Thursday, February 5, 2015

Assertions in Java

When creating application programs, you assume many things. However, often it happens that the assumptions don’t hold, resulting in an erroneous condition. The assert statement is used to check or test your assumptions about the program. In this article, we try to understand how and when to use assert keyword in Java.

There are many reasons why you should add assertions to the program. One reason is that it helps find the problems early; when you check your assumptions in the program, and when any of them fail, you immediately know where to look out for the problem and what to fix. Also, when other programmers read your code with assertions, they will be in a better position to understand the code because you are making your assumptions explicit using assertions.

The keyword assert provides support for assertions in Java. Each assertion statement contains a Boolean expression

  • If the result of the Boolean expression is true, it means the assumption is true, nothing happens. 
  • However, if the Boolean result is false, then the assumption you had about the program holds no more, and an AssertionError is thrown. 

Remember that the Error class and its derived classes indicate serious runtime errors and are not meant to be handled. In the same way, if an AssertionError is thrown, the best course of action is not to catch the exception and to allow the program to terminate. After that, you need to examine why the assumption did not hold true and then fix the program.

A simple assertion is a statement of the form:

assert logical_expression;

Here, assert is a keyword, and logical_expression is any expression that results in a value of true or false . When this statement executes, if logical_expression evaluates to true , then the program continues normally. If logical_expression evaluates to false , the program is terminated with an error message starting with: java.lang.AssertionError. This is followed by more information about where the error occurred in the code. When this occurs, the program is said to assert.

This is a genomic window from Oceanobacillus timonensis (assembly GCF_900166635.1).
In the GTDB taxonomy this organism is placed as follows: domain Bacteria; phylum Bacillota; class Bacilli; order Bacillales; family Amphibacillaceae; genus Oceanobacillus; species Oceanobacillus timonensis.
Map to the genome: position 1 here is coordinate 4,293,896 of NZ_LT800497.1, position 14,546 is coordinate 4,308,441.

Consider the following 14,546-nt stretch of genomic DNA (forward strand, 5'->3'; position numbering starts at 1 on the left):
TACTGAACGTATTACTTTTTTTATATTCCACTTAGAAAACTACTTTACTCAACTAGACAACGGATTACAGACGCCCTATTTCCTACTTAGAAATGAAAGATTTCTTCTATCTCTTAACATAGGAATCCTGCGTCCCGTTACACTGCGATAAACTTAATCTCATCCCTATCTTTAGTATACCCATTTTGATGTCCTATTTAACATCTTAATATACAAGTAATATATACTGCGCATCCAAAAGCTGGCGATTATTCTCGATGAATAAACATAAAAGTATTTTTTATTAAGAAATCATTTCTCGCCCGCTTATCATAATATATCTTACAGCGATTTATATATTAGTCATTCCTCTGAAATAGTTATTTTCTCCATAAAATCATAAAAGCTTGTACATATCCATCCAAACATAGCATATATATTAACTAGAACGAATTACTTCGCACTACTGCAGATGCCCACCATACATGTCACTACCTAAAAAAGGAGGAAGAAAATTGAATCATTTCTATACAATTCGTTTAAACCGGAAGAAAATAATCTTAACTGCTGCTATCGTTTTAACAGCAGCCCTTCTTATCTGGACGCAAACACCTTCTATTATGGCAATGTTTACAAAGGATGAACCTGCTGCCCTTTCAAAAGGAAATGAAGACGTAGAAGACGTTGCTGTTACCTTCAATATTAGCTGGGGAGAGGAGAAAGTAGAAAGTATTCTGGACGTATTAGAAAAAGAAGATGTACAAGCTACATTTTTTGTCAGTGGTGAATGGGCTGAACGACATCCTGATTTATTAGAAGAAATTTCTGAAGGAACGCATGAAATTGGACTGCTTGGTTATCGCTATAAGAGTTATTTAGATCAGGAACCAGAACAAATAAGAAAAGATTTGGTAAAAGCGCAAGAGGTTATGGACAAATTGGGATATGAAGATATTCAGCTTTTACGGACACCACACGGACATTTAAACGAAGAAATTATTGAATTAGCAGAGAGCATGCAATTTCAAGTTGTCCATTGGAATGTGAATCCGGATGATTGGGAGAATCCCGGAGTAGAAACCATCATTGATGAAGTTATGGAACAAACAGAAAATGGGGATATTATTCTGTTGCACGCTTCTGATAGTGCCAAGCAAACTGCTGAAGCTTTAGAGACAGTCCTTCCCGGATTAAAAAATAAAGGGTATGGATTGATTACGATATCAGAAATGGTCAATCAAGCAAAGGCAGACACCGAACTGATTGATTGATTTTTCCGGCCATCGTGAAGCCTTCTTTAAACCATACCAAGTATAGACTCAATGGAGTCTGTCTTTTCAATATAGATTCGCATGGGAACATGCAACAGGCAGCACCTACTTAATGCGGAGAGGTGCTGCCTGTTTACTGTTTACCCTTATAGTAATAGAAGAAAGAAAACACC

Assert Statement
Assert statements in Java are of two forms:

  • assert booleanExpression;
  • assert booleanExpression : "Detailed error message string";

It is a compiler error if a non-Boolean expression is used within the assert statement.

In this program, you are checking if the value of i is < 0; you are using the expression –i to convert it to a positive value. Once the condition check if (i < 0) is completed, the value of i cannot be negative, or that is your assumption. Such assumptions can be asserted with an assert statement.
The program will run fine if the Boolean expression (i >= 0) evaluates to true. However, if it evaluates to false, the program will crash by throwing an AssertionError.
Yes, this program executed successfully without throwing any exceptions.

Is there any value of i for which the condition will fail? Yes, there is! If the value of i is a minimum possible value of integer, then it cannot be converted into a positive value. Why? Remember that the range of integers is -2^31 to 2^31 – 1, so the integer values the value of i as –2147483648 to 2147483647. In other words, the positive value 2147483648 is not in the range of integers. So, if the value of i is –2147483648, then the expression -i will overflow and again result in the value –2147483648. Thus, your assumption is not true.

int i = Integer.MIN_VALUE;


Enable/Disable Assertion
You saw that assertions are disabled at runtime; to enable assertions at runtime, use an -ea switch.To disable assertions at runtime, use a -da switch. If assertions are disabled by default at runtime, then what is the use of -da switch? There are many uses. For example, if you want to enable assertions for all classes within a given package and want to disable asserts in a specific class in that package, then a -da switch is useful.

How Not to Use Asserts
The key to understanding assertions is that they are useful for debugging and testing applications, and assertions are meant to be disabled when the application is deployed to end users.

  • Don’t use assertions for validating input values or for validating arguments to public methods. For signaling such runtime failures, use exceptions instead.
  • Don’t use assertions to check conditions that are required for the correct functioning of the application. Since assertions are disabled by default at runtime, the application will not function correctly when the asserted conditions are not present in the code.
  • The Boolean expressions given inside assert statements should not have side effects— modifying variable values, printing values to console, etc. In other words, the functioning of the application should remain the same no matter if assertions are enabled or disabled.

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